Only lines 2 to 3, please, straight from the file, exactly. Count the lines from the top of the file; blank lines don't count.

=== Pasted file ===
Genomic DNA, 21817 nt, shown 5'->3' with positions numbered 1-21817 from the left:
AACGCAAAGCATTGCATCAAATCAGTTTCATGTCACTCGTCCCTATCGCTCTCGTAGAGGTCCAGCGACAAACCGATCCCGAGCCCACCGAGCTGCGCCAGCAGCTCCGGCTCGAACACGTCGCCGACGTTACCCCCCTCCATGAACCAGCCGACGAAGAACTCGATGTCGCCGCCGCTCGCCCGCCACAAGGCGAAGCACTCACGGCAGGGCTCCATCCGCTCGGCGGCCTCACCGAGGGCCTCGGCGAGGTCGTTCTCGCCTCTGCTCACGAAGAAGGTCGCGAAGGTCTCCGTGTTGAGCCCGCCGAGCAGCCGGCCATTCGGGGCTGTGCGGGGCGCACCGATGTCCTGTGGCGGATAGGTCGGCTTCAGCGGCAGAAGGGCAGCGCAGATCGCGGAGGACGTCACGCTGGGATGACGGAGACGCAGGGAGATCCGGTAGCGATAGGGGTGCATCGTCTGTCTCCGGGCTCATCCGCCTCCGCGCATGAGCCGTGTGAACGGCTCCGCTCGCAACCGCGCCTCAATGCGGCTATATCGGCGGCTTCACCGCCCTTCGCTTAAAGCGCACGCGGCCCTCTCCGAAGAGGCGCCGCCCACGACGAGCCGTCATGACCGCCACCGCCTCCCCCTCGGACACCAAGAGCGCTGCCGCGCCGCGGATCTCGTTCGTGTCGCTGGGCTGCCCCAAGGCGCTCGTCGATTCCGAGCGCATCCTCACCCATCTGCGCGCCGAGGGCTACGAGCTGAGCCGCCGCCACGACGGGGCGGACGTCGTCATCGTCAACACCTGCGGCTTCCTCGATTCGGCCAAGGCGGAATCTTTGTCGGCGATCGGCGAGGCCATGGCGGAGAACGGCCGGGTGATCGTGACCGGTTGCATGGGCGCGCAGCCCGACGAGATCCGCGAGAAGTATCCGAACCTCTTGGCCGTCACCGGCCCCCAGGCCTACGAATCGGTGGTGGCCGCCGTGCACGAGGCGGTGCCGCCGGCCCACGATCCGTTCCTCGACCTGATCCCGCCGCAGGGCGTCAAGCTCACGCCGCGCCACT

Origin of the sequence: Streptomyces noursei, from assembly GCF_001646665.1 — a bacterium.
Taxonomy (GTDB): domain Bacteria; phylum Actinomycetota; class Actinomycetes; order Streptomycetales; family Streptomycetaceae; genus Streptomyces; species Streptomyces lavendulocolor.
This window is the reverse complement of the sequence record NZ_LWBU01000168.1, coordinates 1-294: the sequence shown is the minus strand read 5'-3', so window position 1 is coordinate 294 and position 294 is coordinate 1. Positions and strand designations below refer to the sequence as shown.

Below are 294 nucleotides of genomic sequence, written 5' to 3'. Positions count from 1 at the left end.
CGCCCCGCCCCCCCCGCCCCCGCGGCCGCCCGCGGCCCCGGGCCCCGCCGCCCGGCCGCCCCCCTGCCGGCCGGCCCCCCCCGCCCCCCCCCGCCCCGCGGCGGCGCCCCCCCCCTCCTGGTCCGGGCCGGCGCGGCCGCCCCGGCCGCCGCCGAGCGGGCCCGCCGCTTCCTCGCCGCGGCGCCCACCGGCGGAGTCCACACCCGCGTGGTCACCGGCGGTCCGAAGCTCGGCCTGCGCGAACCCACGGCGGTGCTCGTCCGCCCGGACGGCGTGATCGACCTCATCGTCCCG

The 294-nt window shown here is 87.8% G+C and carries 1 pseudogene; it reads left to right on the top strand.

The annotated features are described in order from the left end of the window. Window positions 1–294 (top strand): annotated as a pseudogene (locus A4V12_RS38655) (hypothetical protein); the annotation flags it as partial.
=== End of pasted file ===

AACGCAAAGCATTGCATCAAATCAGTTTCATGTCACTCGTCCCTATCGCTCTCGTAGAGGTCCAGCGACAAACCGATCCCGAGCCCACCGAGCTGCGCCAGCAGCTCCGGCTCGAACACGTCGCCGACGTTACCCCCCTCCATGAACCAGCCGACGAAGAACTCGATGTCGCCGCCGCTCGCCCGCCACAAGGCGAAGCACTCACGGCAGGGCTCCATCCGCTCGGCGGCCTCACCGAGGGCCTCGGCGAGGTCGTTCTCGCCTCTGCTCACGAAGAAGGTCGCGAAGGTCTCCGTGTTGAGCCCGCCGAGCAGCCGGCCATTCGGGGCTGTGCGGGGCGCACCGATGTCCTGTGGCGGATAGGTCGGCTTCAGCGGCAGAAGGGCAGCGCAGATCGCGGAGGACGTCACGCTGGGATGACGGAGACGCAGGGAGATCCGGTAGCGATAGGGGTGCATCGTCTGTCTCCGGGCTCATCCGCCTCCGCGCATGAGCCGTGTGAACGGCTCCGCTCGCAACCGCGCCTCAATGCGGCTATATCGGCGGCTTCACCGCCCTTCGCTTAAAGCGCACGCGGCCCTCTCCGAAGAGGCGCCGCCCACGACGAGCCGTCATGACCGCCACCGCCTCCCCCTCGGACACCAAGAGCGCTGCCGCGCCGCGGATCTCGTTCGTGTCGCTGGGCTGCCCCAAGGCGCTCGTCGATTCCGAGCGCATCCTCACCCATCTGCGCGCCGAGGGCTACGAGCTGAGCCGCCGCCACGACGGGGCGGACGTCGTCATCGTCAACACCTGCGGCTTCCTCGATTCGGCCAAGGCGGAATCTTTGTCGGCGATCGGCGAGGCCATGGCGGAGAACGGCCGGGTGATCGTGACCGGTTGCATGGGCGCGCAGCCCGACGAGATCCGCGAGAAGTATCCGAACCTCTTGGCCGTCACCGGCCCCCAGGCCTACGAATCGGTGGTGGCCGCCGTGCACGAGGCGGTGCCGCCGGCCCACGATCCGTTCCTCGACCTGATCCCGCCGCAGGGCGTCAAGCTCACGCCGCGCCACT

Origin of the sequence: Streptomyces noursei, from assembly GCF_001646665.1 — a bacterium.